Monday, November 1, 2010

Day 289: My Work Family Dinner

When people ask me if I like my job, my answer is usually the same:

"Yeah, I like my job. And I really love the people that I work with."

My co-workers have, over the years, become like a second family to me. They've appeared countless times in my blog, fully supportive of me completing 365 things I've never done before. They also see me everyday, so sometimes they know more about me than my real family and my closest friends. And following recent disappointing events, I was relying on them more than ever.

On Day 289, Deer Hunting John invited me over to his house, along with two of my other work brothers (Black Friday Mo and Kick Boxing Justin) and my work sister (Pillow Fight Katy) for dinner. It was my first work dinner party, so technically that was the thing I'd never done before. And as usual, one new thing led to several others that evening.

Ahead of the party, John emailed some of us to let us know what time we needed to come over. He also mentioned what was on the menu.

"I'm making steaks," he said. "I hope that's okay with everyone."
When someone invites me over to their house for dinner, I generally accept that I'm going to eat whatever the host is serving. An easy task for me most of the time, since I don't have any food allergies or diet restrictions. I'm more of a go-with-the-flow, eat-what-is-put-in-front-of-me kind of girl. Only I hadn't, by choice, eaten a full steak since I was in the 9th grade. I'm not a strict white-meat only eater, but I just choose not to eat red meat. There was a part of me, then, that was nervous about the meal. I knew I'd probably like the taste of it (since beets are now the only food that I do not like.) I was concerned, however, about how my body would respond to it. I had eaten a hamburger a few years ago and it didn't go well. But in the spirit of Project 29 to 30, I made the decision to eat the steak.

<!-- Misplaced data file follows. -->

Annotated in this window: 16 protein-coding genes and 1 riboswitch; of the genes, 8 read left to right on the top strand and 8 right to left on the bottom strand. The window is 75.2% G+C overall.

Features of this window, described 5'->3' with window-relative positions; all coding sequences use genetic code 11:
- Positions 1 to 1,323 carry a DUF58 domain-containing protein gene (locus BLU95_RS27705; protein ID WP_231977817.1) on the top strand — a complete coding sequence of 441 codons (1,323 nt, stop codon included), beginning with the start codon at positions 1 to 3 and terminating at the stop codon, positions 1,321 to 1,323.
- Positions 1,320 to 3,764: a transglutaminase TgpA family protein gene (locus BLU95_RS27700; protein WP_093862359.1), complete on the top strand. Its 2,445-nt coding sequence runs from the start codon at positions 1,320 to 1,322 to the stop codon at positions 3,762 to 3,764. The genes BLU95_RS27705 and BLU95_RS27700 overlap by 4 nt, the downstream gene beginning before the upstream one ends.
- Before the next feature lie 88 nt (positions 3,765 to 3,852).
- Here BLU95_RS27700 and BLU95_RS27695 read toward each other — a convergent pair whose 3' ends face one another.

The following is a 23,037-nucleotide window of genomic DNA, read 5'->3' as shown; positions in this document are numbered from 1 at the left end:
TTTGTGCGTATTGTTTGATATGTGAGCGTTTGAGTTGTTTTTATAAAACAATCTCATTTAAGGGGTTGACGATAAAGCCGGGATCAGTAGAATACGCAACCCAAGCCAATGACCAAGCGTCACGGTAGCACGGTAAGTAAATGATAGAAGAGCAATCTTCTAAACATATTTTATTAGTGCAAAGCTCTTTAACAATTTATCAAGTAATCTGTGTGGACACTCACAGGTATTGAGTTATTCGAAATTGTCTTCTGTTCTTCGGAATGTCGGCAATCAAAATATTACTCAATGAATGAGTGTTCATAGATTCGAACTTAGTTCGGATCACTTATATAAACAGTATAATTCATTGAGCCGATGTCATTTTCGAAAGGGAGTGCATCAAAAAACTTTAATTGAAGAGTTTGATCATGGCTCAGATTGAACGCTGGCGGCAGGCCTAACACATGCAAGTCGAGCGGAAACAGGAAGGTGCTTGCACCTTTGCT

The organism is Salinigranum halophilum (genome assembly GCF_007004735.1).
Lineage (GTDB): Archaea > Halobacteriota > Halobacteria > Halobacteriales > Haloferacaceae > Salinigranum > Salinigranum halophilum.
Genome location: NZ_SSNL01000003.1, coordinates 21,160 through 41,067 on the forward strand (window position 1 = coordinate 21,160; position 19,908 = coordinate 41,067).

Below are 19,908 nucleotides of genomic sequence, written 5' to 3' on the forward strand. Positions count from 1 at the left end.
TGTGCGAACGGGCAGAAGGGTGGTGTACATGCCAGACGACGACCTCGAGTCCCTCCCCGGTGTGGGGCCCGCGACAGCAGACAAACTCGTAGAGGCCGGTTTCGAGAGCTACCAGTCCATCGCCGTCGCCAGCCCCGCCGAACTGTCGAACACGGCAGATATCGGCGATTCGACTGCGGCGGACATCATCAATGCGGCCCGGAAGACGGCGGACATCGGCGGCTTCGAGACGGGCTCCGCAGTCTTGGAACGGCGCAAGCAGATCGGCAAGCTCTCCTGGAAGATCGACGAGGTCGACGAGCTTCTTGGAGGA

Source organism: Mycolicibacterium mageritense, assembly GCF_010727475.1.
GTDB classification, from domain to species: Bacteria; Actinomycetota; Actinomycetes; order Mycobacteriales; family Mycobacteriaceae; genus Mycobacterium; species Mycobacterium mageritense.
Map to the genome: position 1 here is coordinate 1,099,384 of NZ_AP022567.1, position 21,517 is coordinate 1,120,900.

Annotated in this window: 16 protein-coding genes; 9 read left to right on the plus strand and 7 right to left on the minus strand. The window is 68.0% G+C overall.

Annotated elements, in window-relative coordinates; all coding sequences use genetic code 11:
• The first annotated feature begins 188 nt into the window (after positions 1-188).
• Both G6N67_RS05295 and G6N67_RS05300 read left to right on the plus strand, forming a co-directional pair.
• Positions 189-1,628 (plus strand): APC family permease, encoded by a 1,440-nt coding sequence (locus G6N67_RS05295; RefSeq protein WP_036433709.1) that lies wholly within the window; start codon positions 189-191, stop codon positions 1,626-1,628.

The fact that I don't eat red meat came up in a conversation John and I had at work ahead of the dinner party. John, ever the gracious host, offered to make alternate plans for me, and throw a chicken breast on the grill.

"Don't do that," I said.

"Steph," he pressed, "I don't mind. It's not a big deal."

"No. I'm gonna eat the steak," I said, emphatically. "I want to. It'll be the thing I've never done before, or haven't done in 17 years."

"Are you sure?," he said.

"I'm sure."

First of all, I find it terribly depressing that it was 17 years ago that I was in 8th grade. Secondly, and I'm getting ahead of myself here only because I hate to leave you in suspense, I ate John's steak. Under the watchful eyes of everyone at the table wanting to see my reaction to my first bite in almost two decades, I ate it up. And I completely understand what all the fuss is about. Steak is tasty.

Like the hamburger, the steak unfortunately made me terribly sick the next day, but I'm not sure if I can blame that on the steak or the several bottles of delicious red wine we consumed. I think, at least for me, that red meat is a lot like alcohol and serious exercise, and something I need to develop a tolerance to. Maybe eating all of the steak was a mistake.

A grown-up dinner party and my decision to eat whatever John and Ana were serving may sound mature, but have no fear, blog fans, the rest of the night was on the opposite end of mature.